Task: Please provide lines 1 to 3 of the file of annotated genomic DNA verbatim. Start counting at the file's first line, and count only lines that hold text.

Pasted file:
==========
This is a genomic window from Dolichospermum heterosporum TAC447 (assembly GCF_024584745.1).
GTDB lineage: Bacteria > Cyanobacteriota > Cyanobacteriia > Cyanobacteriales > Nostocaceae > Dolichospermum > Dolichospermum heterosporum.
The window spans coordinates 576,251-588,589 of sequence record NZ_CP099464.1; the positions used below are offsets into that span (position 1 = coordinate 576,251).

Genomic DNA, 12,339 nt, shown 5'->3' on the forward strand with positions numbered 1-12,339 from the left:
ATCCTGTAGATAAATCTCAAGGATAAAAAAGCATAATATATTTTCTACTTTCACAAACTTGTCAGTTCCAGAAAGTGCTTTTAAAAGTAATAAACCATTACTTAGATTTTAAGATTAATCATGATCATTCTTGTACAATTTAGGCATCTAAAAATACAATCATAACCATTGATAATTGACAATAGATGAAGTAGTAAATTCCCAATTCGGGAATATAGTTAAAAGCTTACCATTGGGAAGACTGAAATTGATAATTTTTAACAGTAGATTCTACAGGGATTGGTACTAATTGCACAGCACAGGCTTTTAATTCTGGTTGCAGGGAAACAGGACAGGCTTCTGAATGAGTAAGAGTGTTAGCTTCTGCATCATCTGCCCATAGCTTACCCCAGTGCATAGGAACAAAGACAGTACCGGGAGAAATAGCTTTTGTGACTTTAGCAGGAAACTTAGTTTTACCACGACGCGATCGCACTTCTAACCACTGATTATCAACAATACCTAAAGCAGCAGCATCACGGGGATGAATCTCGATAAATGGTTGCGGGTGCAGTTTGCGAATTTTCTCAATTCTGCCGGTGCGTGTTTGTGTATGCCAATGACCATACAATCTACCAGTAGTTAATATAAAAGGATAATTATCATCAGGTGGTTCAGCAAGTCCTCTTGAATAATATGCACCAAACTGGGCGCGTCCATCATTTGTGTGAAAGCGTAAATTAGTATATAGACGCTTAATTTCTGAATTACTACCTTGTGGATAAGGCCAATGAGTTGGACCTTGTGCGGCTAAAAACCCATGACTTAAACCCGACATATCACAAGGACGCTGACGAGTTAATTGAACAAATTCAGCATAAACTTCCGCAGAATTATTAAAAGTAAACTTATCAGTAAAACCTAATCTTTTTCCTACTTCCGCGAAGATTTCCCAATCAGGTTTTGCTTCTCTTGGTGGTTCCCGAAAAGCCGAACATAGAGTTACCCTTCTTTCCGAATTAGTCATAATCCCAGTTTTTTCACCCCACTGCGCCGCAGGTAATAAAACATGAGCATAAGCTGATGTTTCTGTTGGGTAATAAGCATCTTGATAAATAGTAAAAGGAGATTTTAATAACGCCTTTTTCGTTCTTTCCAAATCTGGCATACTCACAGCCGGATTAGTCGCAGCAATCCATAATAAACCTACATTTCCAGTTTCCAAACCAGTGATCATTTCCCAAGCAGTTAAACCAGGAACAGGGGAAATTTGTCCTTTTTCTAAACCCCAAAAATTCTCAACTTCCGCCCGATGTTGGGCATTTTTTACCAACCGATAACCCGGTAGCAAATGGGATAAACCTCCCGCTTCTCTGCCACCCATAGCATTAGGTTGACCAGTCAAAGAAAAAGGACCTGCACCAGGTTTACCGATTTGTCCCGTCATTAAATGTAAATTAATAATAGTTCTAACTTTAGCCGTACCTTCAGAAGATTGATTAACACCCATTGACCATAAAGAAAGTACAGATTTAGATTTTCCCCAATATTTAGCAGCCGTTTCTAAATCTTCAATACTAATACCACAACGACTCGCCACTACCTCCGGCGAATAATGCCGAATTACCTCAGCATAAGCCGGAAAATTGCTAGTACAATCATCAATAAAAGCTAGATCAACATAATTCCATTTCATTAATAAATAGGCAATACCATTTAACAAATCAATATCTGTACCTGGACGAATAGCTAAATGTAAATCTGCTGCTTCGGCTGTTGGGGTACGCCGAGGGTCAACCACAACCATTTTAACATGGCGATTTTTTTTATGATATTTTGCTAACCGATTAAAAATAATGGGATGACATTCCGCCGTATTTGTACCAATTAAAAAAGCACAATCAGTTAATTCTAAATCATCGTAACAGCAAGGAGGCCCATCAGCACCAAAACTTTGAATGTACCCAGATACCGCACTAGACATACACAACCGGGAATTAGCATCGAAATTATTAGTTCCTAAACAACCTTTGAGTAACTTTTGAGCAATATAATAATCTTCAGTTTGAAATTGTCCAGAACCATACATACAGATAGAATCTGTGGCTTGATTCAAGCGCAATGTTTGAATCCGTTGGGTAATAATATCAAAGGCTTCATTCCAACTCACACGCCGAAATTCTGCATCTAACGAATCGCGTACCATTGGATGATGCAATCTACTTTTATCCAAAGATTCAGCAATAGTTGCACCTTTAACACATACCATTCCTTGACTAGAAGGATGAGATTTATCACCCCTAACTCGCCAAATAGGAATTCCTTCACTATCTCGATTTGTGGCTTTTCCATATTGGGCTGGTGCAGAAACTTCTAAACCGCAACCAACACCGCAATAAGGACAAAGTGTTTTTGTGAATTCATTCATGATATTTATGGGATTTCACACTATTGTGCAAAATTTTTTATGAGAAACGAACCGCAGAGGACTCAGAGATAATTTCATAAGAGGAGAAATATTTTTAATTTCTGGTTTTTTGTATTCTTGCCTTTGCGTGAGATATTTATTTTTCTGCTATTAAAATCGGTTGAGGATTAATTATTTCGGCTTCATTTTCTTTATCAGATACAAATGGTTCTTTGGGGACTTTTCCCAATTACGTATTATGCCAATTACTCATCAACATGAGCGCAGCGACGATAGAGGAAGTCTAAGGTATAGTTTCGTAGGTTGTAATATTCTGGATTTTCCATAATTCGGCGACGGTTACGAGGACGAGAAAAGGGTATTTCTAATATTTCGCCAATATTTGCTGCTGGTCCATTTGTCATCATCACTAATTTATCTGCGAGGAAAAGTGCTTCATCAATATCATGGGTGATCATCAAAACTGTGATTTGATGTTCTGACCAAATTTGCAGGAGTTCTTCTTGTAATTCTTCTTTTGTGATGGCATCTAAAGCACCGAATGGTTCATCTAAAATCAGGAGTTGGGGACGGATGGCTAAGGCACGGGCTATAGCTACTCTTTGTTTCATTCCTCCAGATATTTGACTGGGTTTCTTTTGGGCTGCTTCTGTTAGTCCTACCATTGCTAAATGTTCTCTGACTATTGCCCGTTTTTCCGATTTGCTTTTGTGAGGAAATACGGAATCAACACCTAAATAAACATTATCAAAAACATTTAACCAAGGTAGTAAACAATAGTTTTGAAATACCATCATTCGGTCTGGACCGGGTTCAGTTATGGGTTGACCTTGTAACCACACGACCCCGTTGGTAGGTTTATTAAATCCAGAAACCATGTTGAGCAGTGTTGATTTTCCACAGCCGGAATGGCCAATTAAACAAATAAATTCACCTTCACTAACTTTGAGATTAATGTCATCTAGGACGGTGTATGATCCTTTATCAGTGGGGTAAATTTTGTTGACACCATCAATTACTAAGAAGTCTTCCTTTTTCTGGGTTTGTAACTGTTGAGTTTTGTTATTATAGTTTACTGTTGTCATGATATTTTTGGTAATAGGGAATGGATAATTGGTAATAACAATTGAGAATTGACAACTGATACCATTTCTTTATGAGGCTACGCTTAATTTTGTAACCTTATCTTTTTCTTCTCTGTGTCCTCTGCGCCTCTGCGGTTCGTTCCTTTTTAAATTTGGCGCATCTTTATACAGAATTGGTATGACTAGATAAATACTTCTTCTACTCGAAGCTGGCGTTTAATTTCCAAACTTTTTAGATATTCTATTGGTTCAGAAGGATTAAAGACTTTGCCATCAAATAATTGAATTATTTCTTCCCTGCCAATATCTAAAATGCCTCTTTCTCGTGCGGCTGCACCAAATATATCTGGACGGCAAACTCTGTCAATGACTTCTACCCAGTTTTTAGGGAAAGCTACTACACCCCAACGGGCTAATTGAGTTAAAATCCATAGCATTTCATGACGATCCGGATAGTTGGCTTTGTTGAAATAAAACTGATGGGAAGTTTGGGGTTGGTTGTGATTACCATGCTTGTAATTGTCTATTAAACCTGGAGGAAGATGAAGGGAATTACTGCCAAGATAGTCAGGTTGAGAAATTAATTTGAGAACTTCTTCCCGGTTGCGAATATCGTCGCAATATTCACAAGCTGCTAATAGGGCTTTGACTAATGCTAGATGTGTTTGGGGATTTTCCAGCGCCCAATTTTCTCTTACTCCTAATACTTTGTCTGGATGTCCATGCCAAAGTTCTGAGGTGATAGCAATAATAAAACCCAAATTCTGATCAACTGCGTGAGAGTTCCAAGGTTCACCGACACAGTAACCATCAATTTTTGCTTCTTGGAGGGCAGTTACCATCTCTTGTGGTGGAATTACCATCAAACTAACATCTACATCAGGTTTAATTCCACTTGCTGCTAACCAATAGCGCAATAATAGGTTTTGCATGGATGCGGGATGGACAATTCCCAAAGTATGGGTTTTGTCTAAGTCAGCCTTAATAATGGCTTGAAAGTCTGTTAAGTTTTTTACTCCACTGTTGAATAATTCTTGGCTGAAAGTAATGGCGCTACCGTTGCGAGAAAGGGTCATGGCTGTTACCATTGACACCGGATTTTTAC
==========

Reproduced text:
This is a genomic window from Dolichospermum heterosporum TAC447 (assembly GCF_024584745.1).
GTDB lineage: Bacteria > Cyanobacteriota > Cyanobacteriia > Cyanobacteriales > Nostocaceae > Dolichospermum > Dolichospermum heterosporum.
The window spans coordinates 576,251-588,589 of sequence record NZ_CP099464.1; the positions used below are offsets into that span (position 1 = coordinate 576,251).